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Claims(8)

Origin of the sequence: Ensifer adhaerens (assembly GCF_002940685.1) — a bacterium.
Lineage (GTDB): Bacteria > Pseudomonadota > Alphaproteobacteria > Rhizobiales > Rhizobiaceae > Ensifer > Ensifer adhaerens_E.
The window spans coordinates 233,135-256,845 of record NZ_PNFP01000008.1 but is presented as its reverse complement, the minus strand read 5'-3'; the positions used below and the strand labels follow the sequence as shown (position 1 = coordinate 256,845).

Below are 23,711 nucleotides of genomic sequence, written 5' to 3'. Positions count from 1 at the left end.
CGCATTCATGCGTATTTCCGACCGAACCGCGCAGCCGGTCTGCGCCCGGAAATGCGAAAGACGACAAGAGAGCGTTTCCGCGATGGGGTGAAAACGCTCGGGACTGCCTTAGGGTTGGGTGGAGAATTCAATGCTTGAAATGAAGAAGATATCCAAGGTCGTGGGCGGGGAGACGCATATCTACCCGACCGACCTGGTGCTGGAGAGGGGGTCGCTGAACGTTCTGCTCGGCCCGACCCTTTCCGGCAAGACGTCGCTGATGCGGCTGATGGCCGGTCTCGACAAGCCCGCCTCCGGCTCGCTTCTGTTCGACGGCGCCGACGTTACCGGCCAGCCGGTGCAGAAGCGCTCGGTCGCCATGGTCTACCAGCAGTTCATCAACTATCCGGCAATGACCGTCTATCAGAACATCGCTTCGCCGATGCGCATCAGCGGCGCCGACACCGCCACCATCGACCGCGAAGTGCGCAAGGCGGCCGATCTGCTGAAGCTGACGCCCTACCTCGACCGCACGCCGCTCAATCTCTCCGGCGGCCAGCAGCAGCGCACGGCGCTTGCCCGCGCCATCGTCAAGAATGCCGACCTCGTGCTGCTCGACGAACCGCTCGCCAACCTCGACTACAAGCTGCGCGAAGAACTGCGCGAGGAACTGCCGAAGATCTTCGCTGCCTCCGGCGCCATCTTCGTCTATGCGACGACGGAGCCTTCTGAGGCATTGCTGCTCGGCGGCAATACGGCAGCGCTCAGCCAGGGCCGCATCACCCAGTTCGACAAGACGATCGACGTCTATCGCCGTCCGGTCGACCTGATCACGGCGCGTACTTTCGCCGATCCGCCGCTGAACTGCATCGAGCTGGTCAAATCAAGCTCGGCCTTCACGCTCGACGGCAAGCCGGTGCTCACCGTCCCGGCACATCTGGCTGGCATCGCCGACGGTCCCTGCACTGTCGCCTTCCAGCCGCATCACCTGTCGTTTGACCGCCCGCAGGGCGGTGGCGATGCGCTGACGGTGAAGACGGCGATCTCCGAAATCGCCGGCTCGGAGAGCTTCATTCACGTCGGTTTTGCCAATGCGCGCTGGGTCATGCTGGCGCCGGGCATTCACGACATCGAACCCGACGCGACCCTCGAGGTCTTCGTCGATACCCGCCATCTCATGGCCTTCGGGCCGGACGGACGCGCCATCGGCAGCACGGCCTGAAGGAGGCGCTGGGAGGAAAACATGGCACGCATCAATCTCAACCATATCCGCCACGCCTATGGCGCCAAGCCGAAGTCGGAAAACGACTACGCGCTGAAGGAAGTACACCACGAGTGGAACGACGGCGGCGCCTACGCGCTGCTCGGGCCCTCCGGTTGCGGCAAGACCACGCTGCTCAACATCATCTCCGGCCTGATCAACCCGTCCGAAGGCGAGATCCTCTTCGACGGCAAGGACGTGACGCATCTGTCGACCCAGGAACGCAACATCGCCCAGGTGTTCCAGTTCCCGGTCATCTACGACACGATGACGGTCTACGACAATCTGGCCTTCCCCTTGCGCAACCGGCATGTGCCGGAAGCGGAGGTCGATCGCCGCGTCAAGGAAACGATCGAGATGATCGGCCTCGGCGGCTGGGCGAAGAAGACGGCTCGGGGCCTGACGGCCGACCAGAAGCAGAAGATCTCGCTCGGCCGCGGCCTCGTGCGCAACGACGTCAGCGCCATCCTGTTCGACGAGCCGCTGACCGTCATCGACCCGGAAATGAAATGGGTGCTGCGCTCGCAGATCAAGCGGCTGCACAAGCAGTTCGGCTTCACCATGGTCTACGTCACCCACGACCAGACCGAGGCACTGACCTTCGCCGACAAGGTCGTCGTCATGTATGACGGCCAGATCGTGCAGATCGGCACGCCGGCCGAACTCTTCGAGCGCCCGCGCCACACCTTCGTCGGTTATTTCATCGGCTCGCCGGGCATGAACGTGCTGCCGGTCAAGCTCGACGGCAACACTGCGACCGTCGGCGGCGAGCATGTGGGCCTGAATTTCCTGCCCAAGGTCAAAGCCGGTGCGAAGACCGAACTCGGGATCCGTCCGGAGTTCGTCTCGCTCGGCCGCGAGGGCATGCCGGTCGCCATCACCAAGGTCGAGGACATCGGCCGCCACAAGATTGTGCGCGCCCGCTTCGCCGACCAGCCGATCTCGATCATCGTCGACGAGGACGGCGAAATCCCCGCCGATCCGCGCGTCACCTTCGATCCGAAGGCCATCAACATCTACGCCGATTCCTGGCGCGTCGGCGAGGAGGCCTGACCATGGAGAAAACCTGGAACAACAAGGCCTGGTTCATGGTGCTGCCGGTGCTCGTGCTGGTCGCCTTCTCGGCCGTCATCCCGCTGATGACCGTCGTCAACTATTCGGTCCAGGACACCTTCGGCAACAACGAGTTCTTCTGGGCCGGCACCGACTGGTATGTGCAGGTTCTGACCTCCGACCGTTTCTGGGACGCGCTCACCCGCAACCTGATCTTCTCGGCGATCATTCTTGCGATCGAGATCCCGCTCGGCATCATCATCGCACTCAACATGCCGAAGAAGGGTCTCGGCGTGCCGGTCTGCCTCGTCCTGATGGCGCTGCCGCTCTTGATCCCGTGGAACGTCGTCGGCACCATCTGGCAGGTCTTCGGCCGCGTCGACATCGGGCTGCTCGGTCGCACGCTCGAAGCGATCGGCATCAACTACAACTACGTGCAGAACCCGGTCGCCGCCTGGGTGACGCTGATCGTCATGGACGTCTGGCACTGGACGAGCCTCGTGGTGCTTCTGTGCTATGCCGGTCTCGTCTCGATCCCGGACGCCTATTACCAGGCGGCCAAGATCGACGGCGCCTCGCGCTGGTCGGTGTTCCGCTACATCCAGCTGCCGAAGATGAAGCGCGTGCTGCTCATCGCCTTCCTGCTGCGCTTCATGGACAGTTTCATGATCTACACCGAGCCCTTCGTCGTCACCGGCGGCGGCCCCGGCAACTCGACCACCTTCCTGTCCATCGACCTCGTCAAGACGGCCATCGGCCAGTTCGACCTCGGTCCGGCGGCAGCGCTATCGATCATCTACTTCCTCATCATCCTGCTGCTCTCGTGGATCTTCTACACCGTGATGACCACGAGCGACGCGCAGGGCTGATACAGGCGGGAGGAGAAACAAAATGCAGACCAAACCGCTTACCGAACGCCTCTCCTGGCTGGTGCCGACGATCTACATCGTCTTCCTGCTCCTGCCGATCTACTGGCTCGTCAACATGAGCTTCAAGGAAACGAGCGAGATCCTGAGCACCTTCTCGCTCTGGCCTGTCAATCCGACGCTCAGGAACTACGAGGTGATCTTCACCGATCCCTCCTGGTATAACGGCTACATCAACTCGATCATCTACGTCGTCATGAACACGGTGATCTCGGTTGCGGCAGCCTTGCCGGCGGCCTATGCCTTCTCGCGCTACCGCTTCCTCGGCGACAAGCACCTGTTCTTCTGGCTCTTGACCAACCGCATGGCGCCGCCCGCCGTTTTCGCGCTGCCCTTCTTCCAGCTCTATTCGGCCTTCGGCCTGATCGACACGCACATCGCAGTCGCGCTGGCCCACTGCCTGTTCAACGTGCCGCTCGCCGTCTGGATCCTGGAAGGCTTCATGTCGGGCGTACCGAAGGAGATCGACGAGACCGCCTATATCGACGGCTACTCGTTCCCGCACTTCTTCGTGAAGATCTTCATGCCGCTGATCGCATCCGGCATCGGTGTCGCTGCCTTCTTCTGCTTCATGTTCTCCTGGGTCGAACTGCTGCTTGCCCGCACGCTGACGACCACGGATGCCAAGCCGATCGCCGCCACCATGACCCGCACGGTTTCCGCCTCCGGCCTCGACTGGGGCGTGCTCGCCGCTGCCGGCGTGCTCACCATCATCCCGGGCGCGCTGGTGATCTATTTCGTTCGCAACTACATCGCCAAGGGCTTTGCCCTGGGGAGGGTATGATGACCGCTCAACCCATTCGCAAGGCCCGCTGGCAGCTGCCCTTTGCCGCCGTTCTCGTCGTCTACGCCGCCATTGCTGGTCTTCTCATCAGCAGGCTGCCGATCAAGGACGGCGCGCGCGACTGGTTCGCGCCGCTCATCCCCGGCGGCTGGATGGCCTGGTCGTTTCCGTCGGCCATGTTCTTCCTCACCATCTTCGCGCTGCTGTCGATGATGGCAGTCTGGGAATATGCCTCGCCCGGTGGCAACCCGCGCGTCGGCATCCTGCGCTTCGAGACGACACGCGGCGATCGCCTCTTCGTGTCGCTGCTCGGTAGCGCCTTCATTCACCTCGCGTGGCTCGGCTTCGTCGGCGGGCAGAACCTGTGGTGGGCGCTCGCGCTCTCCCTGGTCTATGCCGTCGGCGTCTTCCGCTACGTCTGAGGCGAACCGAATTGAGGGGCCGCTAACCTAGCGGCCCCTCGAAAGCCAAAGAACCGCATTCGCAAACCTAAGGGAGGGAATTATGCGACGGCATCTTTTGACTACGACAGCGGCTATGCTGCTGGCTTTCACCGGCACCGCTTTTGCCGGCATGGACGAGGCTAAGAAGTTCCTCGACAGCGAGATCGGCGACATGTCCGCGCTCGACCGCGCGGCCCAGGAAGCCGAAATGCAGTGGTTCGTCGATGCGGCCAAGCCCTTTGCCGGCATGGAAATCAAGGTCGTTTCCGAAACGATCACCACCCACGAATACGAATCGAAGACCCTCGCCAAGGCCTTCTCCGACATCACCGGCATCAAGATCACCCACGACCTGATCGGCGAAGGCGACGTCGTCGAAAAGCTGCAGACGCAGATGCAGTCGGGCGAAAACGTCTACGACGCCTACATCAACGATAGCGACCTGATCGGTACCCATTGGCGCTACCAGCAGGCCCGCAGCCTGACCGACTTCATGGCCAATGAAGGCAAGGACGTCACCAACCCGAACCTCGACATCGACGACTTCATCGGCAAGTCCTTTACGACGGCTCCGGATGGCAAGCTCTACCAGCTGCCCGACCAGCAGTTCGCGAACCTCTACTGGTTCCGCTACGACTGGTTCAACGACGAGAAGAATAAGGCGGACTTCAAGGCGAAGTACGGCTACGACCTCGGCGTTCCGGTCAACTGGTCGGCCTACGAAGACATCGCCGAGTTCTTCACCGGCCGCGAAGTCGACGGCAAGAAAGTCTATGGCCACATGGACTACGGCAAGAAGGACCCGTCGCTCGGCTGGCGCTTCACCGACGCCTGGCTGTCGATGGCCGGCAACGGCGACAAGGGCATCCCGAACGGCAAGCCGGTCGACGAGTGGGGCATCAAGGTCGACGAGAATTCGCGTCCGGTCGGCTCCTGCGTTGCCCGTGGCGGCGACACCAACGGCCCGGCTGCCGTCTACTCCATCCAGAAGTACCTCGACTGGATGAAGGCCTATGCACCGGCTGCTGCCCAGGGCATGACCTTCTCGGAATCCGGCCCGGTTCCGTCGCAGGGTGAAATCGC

1. In combination, an endosseous dental implant member and a mating abutment member both having mutually facing gingival ends, and said gingival end of one of said members has a socket of noncylindrical shape and uniform cross section throughout defined therein and facing the gingival end of the other of said members, and the other of said members has at its gingival end a post of corresponding, mating, noncylindrical shape wherein said socket and said post both have mating polygonal shapes forming planar post wall surfaces with straight, longitudinally extending edges therebetween and planar socket wall surfaces with straight, longitudinal edges therebetween, and said post has a longitudinal axis of alignment and is equipped with at least one transversely directed projection protruding from at least one of said post wall surfaces and is otherwise of uniform cross section throughout and said transversely directed projection extends longitudinally along only a portion of said post and laterally across the entire post wall surface from which it protrudes and has a rectangular cross section considered in a plane containing said longitudinal axis of alignment and perpendicular to the planar post wall surface upon which it is formed and a trapezoidal cross section considered in a plane passing through it and oriented normal to said longitudinal axis of alignment, and wherein said post fits snugly into said socket with an interference fit between said post and said socket so that said at least one transversely directed projection is force fitted into said socket pressed tightly against a facing socket wall surface of said socket.